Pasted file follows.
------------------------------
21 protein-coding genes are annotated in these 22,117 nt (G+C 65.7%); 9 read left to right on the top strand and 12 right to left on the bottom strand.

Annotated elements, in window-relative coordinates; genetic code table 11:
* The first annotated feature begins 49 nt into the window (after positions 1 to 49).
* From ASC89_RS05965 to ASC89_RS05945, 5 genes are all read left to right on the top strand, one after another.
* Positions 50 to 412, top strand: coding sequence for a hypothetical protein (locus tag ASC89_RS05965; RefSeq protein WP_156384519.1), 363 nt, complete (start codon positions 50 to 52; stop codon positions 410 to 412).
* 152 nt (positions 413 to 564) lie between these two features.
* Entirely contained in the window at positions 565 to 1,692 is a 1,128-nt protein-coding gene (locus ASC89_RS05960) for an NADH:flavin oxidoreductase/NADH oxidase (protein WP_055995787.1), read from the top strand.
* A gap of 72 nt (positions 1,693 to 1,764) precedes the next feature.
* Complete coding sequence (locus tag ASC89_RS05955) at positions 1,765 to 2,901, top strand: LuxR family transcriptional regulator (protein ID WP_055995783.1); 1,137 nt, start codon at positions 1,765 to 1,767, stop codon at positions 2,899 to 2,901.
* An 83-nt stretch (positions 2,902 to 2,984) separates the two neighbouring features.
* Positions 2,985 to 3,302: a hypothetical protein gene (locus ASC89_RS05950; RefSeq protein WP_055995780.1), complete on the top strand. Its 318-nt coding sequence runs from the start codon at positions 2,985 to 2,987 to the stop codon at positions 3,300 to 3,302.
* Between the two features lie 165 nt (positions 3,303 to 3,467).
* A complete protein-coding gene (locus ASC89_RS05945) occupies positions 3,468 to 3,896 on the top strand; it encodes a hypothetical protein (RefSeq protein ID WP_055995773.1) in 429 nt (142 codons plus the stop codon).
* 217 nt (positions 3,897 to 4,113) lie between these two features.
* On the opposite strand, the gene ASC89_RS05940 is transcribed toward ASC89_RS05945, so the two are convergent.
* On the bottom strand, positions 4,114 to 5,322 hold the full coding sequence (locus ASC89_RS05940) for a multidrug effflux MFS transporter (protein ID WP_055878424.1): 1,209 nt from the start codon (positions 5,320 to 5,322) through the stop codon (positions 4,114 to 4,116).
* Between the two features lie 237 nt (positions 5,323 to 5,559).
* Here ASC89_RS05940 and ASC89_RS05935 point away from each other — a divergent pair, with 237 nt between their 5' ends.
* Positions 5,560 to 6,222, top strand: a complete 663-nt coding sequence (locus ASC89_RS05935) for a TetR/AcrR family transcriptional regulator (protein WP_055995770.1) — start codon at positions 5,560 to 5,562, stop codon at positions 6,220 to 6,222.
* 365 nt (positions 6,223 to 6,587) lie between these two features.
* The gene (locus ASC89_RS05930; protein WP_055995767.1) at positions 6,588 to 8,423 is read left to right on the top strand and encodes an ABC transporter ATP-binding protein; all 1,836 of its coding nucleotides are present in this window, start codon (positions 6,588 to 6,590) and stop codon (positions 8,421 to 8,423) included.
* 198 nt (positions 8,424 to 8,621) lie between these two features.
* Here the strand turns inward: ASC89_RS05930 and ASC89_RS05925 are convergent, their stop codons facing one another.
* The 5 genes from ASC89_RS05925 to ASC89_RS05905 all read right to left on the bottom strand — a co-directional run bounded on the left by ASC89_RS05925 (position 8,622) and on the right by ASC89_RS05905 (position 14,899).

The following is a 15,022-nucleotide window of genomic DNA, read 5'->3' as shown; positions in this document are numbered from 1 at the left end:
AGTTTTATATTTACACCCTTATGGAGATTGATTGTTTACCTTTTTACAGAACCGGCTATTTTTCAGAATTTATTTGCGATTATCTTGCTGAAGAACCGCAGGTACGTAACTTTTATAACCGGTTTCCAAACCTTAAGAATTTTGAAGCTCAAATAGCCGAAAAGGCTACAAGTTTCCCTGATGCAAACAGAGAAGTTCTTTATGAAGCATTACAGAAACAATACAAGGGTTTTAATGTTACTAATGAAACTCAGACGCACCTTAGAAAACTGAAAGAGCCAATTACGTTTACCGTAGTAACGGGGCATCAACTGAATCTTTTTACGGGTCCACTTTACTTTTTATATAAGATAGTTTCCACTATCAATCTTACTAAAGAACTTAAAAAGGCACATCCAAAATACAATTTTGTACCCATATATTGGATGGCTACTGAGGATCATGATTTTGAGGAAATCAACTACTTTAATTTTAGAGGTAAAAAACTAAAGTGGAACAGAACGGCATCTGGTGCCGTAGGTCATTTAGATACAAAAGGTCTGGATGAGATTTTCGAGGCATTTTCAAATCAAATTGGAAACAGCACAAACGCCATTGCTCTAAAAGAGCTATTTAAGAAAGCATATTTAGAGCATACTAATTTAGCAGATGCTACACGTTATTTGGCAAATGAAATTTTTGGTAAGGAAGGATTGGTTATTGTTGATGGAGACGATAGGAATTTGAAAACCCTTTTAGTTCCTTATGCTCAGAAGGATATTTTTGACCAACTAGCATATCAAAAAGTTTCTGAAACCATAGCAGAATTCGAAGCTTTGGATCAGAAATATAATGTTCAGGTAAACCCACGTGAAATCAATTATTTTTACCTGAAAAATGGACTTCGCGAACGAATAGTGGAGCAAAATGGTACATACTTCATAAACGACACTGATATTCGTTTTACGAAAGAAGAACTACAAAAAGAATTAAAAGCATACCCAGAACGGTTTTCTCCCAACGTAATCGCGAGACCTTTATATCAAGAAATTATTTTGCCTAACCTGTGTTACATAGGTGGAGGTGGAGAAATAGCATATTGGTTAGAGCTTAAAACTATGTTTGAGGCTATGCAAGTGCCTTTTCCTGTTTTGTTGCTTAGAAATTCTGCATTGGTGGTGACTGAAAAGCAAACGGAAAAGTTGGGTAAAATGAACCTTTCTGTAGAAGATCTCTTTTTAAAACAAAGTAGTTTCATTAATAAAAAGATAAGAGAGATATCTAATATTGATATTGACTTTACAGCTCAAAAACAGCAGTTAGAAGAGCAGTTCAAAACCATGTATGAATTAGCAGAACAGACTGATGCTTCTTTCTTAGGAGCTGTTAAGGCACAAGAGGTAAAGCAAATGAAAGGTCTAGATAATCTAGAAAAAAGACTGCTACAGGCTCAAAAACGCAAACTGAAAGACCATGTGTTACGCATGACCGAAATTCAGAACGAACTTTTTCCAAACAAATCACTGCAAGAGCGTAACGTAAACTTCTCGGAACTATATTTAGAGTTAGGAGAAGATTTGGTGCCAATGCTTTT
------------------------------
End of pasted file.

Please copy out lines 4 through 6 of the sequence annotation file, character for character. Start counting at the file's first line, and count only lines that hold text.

* From ASC89_RS05965 to ASC89_RS05945, 5 genes are all read left to right on the top strand, one after another.
* Positions 50 to 412, top strand: coding sequence for a hypothetical protein (locus tag ASC89_RS05965; RefSeq protein WP_156384519.1), 363 nt, complete (start codon positions 50 to 52; stop codon positions 410 to 412).
* 152 nt (positions 413 to 564) lie between these two features.